PC Scope Probe
Circuit : Rodney Byne, UK
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Description
This simple pc scope probe is nothing more than a fet follower. It has a high input impedance and a low output impedance to match a mic or line input socket on a pc or laptop.



FET Pinouts


WARNING:   Please be careful when applying any signal into a sound card. See also the sites General Disclaimer.
Circuit Notes
Its useful feature is that the fet input is effectively attenuated by a factor of 30 at the output, when the mono plug is inserted in the mic socket.

This means it is then practical to examine waveforms under test, for example logic square waves of 5v peak-to-peak, without loading the circuit source point.

The resulting terminated output will thus be within a safe mV range as can be accepted by the sensitive sound card input. Installed oscilloscope/spectrum analyser software will display essential elements of the wanted waveform.

Proviso: Sine waves and square waves of 50:50 duty cycle to 20khz are no problem to check. But examination of fast rate clock and transient pulses is not possible due to the sound card's poor risetime response and not by limitations of the probe itself. The probe will faithfully transfer exactly what it receives.


Component notes and final build suggestion
Both 47mfd capacitors pass down to low frequencies. The first 47mfd cap blocks dc from the fet source pin and the second 47mfd cap blocks the phantom +3v dc outputted from the pc mic socket.

If a simple open-plan construction will suffice, the nine components will fit on a piece of veroboard cut to 43mm by 16mm. Close-crop the component legs after soldering. Maplin board pins of code FL24, can be used for all external wiring connections.

The finished board will then fit comfortably within the triangle of three mounting holes on the back of a plastic PP3 battery carrier of Maplin code CK65V.

To secure the board trackside to the plastic, cut to size double-sided sticky tape, apply then press the two surfaces carefully and firmly together. Solder the red and black battery wires correctly to the board.

Red/Black spring loaded probe clip leads of Maplin code N21CB or miniature insulated crocodile clips, are suggested for circuit probing.

Using the PC Scope Probe
One of the best freeware Oscilloscope programs available to download for lab and hobby use on a pc is TrueRTA, as shown in the screenshot.
(This program also has by default, a 1 Octave spectrum analyser which is unsuitable for serious work, as lacks definition with its wide block display)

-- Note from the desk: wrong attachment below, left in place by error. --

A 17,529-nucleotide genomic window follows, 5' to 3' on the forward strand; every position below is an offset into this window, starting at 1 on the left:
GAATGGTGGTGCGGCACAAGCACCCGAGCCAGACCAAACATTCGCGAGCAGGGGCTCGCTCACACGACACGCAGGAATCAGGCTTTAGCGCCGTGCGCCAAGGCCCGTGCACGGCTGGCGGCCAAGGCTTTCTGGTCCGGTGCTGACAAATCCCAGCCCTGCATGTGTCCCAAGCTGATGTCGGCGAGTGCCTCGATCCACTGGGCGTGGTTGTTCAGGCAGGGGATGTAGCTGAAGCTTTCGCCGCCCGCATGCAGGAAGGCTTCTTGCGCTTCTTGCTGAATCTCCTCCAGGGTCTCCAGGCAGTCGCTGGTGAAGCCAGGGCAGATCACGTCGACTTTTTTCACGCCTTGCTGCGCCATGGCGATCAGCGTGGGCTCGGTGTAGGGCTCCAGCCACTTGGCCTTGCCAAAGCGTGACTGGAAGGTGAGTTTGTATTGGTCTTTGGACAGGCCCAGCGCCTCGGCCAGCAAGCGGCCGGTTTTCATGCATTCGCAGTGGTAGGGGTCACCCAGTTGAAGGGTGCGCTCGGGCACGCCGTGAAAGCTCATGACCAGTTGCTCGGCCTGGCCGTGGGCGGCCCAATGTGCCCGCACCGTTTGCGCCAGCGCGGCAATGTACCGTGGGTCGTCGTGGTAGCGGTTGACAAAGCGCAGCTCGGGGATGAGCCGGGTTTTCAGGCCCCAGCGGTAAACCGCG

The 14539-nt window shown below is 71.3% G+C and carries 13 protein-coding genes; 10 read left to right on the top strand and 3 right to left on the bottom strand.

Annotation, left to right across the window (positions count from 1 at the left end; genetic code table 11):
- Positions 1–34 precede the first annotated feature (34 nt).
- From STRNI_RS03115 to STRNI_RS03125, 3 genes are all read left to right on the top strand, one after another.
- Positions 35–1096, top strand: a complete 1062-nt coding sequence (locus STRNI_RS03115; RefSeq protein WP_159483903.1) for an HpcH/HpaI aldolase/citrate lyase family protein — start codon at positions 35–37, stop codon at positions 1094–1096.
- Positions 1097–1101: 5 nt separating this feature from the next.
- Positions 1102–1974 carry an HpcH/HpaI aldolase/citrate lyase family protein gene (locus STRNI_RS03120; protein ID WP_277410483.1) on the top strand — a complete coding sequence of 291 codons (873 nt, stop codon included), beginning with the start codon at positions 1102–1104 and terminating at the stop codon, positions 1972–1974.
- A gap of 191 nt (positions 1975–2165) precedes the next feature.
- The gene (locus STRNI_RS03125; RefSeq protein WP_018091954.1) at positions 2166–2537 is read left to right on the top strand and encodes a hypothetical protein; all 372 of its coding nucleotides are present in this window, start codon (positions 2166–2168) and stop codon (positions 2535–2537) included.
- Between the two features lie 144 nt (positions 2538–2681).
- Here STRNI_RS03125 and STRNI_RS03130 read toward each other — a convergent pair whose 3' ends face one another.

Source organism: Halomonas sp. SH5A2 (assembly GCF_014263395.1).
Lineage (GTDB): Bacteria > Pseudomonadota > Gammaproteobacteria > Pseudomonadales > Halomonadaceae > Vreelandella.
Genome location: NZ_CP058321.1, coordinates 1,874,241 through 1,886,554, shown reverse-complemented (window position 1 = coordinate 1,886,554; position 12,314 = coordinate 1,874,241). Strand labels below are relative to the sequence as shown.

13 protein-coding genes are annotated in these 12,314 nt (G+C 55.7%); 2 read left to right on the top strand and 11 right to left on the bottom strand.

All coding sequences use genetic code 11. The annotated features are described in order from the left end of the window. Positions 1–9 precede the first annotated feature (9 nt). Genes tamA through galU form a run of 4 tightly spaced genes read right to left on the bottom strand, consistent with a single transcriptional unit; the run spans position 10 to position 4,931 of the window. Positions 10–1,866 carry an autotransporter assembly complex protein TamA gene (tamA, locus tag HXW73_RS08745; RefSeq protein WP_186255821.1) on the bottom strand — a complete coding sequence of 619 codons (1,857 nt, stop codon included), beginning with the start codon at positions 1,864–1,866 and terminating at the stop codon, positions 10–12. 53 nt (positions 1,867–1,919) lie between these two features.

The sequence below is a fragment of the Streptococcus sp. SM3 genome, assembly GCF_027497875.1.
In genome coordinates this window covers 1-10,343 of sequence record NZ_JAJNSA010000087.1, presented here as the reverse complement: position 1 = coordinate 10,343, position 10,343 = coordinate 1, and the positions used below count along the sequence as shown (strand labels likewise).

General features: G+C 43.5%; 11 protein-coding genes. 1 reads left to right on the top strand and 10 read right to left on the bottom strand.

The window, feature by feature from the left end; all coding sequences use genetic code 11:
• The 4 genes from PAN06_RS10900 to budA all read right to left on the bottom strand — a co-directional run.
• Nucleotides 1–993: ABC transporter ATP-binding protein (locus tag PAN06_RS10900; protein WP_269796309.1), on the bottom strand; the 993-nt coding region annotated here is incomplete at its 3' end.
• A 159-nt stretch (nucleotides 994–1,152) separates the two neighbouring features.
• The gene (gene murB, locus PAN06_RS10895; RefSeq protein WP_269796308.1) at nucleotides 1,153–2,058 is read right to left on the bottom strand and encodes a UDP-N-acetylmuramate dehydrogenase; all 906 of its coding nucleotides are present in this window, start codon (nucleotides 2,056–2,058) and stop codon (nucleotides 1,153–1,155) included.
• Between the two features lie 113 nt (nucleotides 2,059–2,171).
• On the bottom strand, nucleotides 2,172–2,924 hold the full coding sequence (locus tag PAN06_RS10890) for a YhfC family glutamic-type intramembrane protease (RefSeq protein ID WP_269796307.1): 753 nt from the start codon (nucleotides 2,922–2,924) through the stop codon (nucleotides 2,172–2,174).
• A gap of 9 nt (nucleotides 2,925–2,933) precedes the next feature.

Download TrueRTA here: http://www.trueaudio.com/ which runs in Windows and Wine in Linux.

Calibrating the TrueRTA millivoltmeter for first time use
Ensure the pc software mic boost is switched off. Set the pc mic fader up 1/3rd from the bottom.

The small audio test set as described in CXI Test Gear Item 21, is suitable for the following experiment and for training purposes.

Set an external calibrated AF signal generator to 80mV output. An accurately calibrated rms level meter must also be parallel-connected with the sig gen output. Then plug this pair into the pc mic socket. The loaded level will be seen to drop slightly, which will require minor adjustment upwards on the sig gen output.

A sine wave of uncalibrated size will be displayed on the scope screen.

On the top task bar under Metering dropdown, select "Input level in mV"

Also on the top task bar is Audio I/O. The dropdown box takes you to Line Input Calibration. Click to open. Ignore steps 1 to 4.

Only act on step 5 as instructed, "Enter the actual input voltage as read from your AC voltmeter" So enter in the little white box: 0.08
Click ok.

TrueRTA will compute to compare with 80mV going in and display 80mV in the top left corner of the scope screen. The previously uncalibrated sine wave will have become correctly sized.

Provided the mic fader is left undisturbed, this input calibration remains as set. But it is prudent to measure as above again after exiting and re-launching TrueRTA. When exiting the program, usually select No when asked "Save changes to untitled project".

Following calibration, the screenshot shows the scope probe in action with my laptop running TrueRTA. Using clip-on hooks, it is examining the square wave on a transistor collector of a multivibrator oscillator.

As shown, a representative level of 52.8mV is displayed on the scope. This is because TrueRTA calculates the square waveform's rms equivalent to a sine wave as best it can.

However what is important is that the actual level being measured at the test point is 1584mV (ie. 1.584V), or thirty times the figure displayed.

This larger figure is too large to input directly to the pc mic socket for safety, so must be reduced significantly and is thus achieved by the attenuation factor 30 of the probe circuit.

As said at the top of the page, it is safe for the pc and probe to analyse any waveform up to 5V peak-to-peak.

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